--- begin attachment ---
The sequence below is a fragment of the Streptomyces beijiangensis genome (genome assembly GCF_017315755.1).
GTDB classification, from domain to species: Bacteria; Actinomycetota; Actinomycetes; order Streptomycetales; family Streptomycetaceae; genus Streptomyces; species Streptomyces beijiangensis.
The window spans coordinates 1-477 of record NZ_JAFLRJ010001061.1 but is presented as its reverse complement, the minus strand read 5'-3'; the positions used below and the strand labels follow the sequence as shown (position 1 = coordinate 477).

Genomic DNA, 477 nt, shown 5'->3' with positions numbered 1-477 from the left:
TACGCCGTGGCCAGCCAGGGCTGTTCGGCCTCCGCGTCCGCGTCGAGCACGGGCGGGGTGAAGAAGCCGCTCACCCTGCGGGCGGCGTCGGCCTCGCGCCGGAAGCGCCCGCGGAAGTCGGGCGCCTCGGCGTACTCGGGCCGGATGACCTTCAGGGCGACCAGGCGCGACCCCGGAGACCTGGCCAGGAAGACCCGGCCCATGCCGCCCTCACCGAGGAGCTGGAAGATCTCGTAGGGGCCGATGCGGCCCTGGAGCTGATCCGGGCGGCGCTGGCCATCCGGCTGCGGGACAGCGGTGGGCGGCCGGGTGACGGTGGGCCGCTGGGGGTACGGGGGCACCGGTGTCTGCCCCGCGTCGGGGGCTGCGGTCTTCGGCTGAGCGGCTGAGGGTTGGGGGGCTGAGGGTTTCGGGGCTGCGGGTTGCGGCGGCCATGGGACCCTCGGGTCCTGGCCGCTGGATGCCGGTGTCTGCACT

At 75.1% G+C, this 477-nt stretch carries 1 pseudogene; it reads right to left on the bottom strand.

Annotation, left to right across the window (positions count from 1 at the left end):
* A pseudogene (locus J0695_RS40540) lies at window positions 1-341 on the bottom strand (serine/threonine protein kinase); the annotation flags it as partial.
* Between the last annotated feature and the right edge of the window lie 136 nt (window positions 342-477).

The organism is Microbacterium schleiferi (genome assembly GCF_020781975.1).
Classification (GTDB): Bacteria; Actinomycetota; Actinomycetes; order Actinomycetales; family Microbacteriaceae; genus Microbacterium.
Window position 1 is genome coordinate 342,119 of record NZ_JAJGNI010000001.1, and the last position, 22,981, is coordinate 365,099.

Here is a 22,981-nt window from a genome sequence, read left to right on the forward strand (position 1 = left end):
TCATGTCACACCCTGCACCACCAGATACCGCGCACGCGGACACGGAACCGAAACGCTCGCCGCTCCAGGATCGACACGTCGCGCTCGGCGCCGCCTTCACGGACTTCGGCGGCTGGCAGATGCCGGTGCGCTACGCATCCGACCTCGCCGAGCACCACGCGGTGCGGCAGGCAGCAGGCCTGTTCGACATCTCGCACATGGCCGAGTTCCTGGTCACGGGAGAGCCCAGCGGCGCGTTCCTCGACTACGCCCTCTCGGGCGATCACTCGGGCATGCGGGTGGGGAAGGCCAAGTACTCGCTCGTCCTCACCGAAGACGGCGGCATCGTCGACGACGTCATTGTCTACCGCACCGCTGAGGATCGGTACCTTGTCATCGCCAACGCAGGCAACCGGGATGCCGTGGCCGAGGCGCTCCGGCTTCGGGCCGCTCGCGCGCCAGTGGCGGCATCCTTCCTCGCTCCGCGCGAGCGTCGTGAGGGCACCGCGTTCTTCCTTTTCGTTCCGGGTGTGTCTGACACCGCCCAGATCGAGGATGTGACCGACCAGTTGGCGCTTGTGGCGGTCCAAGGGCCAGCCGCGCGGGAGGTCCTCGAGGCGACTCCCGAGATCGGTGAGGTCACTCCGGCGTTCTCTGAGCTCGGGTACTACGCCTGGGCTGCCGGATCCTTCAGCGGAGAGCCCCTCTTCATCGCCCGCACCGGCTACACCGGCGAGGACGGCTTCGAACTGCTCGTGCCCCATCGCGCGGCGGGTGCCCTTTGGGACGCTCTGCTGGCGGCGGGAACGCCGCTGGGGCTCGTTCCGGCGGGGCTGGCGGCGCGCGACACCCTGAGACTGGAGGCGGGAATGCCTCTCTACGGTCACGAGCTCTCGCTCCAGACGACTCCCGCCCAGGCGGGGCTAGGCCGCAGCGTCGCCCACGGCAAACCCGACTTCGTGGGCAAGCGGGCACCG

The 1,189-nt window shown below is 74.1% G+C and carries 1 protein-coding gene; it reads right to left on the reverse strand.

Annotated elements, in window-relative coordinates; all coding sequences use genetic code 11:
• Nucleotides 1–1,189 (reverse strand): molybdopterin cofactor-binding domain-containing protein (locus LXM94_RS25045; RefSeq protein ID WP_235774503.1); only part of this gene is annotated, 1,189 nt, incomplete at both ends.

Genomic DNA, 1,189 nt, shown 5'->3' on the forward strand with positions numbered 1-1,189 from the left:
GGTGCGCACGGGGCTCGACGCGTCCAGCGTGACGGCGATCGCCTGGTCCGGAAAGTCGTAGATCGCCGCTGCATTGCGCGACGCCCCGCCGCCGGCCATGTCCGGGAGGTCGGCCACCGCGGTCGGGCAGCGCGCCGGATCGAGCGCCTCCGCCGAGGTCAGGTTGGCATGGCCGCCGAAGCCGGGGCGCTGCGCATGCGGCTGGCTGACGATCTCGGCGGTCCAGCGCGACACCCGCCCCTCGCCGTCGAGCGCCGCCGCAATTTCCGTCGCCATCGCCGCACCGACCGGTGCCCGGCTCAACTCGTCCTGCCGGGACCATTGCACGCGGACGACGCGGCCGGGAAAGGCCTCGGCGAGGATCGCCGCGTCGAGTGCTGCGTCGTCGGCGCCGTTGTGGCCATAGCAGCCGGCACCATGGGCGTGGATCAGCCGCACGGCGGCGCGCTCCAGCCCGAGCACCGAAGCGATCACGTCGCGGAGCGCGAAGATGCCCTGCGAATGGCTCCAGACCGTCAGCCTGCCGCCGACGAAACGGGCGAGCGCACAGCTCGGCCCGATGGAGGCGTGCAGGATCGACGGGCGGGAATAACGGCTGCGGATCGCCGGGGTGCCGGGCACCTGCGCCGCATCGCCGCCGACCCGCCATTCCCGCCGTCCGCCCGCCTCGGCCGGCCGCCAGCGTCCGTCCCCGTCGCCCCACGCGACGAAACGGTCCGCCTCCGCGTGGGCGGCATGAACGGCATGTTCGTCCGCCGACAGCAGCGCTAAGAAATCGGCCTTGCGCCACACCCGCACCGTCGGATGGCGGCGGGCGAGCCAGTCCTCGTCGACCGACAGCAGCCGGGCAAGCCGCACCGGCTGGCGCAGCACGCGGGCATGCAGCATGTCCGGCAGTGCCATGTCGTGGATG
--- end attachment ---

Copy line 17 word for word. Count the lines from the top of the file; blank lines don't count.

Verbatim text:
• Nucleotides 1–1,189 (reverse strand): molybdopterin cofactor-binding domain-containing protein (locus LXM94_RS25045; RefSeq protein ID WP_235774503.1); only part of this gene is annotated, 1,189 nt, incomplete at both ends.